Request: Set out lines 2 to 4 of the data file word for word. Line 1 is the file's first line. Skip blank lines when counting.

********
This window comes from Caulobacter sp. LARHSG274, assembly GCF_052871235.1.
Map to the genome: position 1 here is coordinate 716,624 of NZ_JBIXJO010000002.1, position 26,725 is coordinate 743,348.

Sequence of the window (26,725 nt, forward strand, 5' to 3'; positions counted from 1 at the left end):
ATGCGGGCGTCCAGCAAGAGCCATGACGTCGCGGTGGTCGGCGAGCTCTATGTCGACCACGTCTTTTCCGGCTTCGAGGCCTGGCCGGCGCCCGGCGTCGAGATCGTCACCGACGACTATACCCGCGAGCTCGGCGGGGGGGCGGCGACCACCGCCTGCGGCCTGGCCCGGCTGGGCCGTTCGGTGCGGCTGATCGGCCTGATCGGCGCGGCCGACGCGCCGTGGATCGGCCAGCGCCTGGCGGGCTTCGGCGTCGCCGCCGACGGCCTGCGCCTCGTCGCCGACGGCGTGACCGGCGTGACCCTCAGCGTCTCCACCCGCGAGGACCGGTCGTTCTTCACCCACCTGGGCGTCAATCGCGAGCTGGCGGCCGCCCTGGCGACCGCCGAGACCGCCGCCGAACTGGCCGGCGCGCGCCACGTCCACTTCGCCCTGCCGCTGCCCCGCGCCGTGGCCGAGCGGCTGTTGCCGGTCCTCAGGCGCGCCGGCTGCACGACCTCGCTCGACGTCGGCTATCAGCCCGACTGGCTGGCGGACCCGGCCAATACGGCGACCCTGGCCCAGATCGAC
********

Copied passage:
Map to the genome: position 1 here is coordinate 716,624 of NZ_JBIXJO010000002.1, position 26,725 is coordinate 743,348.

Sequence of the window (26,725 nt, forward strand, 5' to 3'; positions counted from 1 at the left end):
ATGCGGGCGTCCAGCAAGAGCCATGACGTCGCGGTGGTCGGCGAGCTCTATGTCGACCACGTCTTTTCCGGCTTCGAGGCCTGGCCGGCGCCCGGCGTCGAGATCGTCACCGACGACTATACCCGCGAGCTCGGCGGGGGGGCGGCGACCACCGCCTGCGGCCTGGCCCGGCTGGGCCGTTCGGTGCGGCTGATCGGCCTGATCGGCGCGGCCGACGCGCCGTGGATCGGCCAGCGCCTGGCGGGCTTCGGCGTCGCCGCCGACGGCCTGCGCCTCGTCGCCGACGGCGTGACCGGCGTGACCCTCAGCGTCTCCACCCGCGAGGACCGGTCGTTCTTCACCCACCTGGGCGTCAATCGCGAGCTGGCGGCCGCCCTGGCGACCGCCGAGACCGCCGCCGAACTGGCCGGCGCGCGCCACGTCCACTTCGCCCTGCCGCTGCCCCGCGCCGTGGCCGAGCGGCTGTTGCCGGTCCTCAGGCGCGCCGGCTGCACGACCTCGCTCGACGTCGGCTATCAGCCCGACTGGCTGGCGGACCCGGCCAATACGGCGACCCTGGCCCAGATCGAC